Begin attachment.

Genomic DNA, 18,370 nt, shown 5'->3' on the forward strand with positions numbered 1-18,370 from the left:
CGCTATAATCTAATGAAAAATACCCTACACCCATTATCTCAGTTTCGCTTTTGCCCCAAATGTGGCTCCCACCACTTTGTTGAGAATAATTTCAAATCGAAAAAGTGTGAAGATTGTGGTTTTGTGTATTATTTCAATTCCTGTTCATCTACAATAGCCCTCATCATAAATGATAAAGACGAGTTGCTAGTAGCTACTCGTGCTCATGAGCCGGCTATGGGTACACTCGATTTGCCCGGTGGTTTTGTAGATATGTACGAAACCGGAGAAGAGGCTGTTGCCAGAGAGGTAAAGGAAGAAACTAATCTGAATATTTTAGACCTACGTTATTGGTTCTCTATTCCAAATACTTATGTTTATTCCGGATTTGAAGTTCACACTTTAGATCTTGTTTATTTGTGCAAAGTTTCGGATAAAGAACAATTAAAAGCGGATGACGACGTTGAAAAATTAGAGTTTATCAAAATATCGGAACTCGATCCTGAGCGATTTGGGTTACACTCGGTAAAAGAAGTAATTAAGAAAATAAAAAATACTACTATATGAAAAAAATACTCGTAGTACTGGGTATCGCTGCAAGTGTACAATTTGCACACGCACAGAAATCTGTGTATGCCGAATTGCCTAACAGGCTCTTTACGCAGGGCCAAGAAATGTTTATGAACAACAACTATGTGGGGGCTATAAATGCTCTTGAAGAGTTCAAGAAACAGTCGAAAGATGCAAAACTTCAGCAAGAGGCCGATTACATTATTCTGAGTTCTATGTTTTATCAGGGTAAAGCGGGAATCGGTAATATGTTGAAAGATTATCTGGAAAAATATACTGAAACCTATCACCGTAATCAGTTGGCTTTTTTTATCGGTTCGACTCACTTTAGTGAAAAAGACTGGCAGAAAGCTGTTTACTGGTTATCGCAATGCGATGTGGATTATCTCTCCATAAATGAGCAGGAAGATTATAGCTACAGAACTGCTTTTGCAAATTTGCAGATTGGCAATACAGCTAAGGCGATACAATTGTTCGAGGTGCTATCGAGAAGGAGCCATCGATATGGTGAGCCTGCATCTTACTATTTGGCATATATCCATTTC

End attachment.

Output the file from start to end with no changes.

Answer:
Genomic DNA, 18,370 nt, shown 5'->3' on the forward strand with positions numbered 1-18,370 from the left:
CGCTATAATCTAATGAAAAATACCCTACACCCATTATCTCAGTTTCGCTTTTGCCCCAAATGTGGCTCCCACCACTTTGTTGAGAATAATTTCAAATCGAAAAAGTGTGAAGATTGTGGTTTTGTGTATTATTTCAATTCCTGTTCATCTACAATAGCCCTCATCATAAATGATAAAGACGAGTTGCTAGTAGCTACTCGTGCTCATGAGCCGGCTATGGGTACACTCGATTTGCCCGGTGGTTTTGTAGATATGTACGAAACCGGAGAAGAGGCTGTTGCCAGAGAGGTAAAGGAAGAAACTAATCTGAATATTTTAGACCTACGTTATTGGTTCTCTATTCCAAATACTTATGTTTATTCCGGATTTGAAGTTCACACTTTAGATCTTGTTTATTTGTGCAAAGTTTCGGATAAAGAACAATTAAAAGCGGATGACGACGTTGAAAAATTAGAGTTTATCAAAATATCGGAACTCGATCCTGAGCGATTTGGGTTACACTCGGTAAAAGAAGTAATTAAGAAAATAAAAAATACTACTATATGAAAAAAATACTCGTAGTACTGGGTATCGCTGCAAGTGTACAATTTGCACACGCACAGAAATCTGTGTATGCCGAATTGCCTAACAGGCTCTTTACGCAGGGCCAAGAAATGTTTATGAACAACAACTATGTGGGGGCTATAAATGCTCTTGAAGAGTTCAAGAAACAGTCGAAAGATGCAAAACTTCAGCAAGAGGCCGATTACATTATTCTGAGTTCTATGTTTTATCAGGGTAAAGCGGGAATCGGTAATATGTTGAAAGATTATCTGGAAAAATATACTGAAACCTATCACCGTAATCAGTTGGCTTTTTTTATCGGTTCGACTCACTTTAGTGAAAAAGACTGGCAGAAAGCTGTTTACTGGTTATCGCAATGCGATGTGGATTATCTCTCCATAAATGAGCAGGAAGATTATAGCTACAGAACTGCTTTTGCAAATTTGCAGATTGGCAATACAGCTAAGGCGATACAATTGTTCGAGGTGCTATCGAGAAGGAGCCATCGATATGGTGAGCCTGCATCTTACTATTTGGCATATATCCATTTC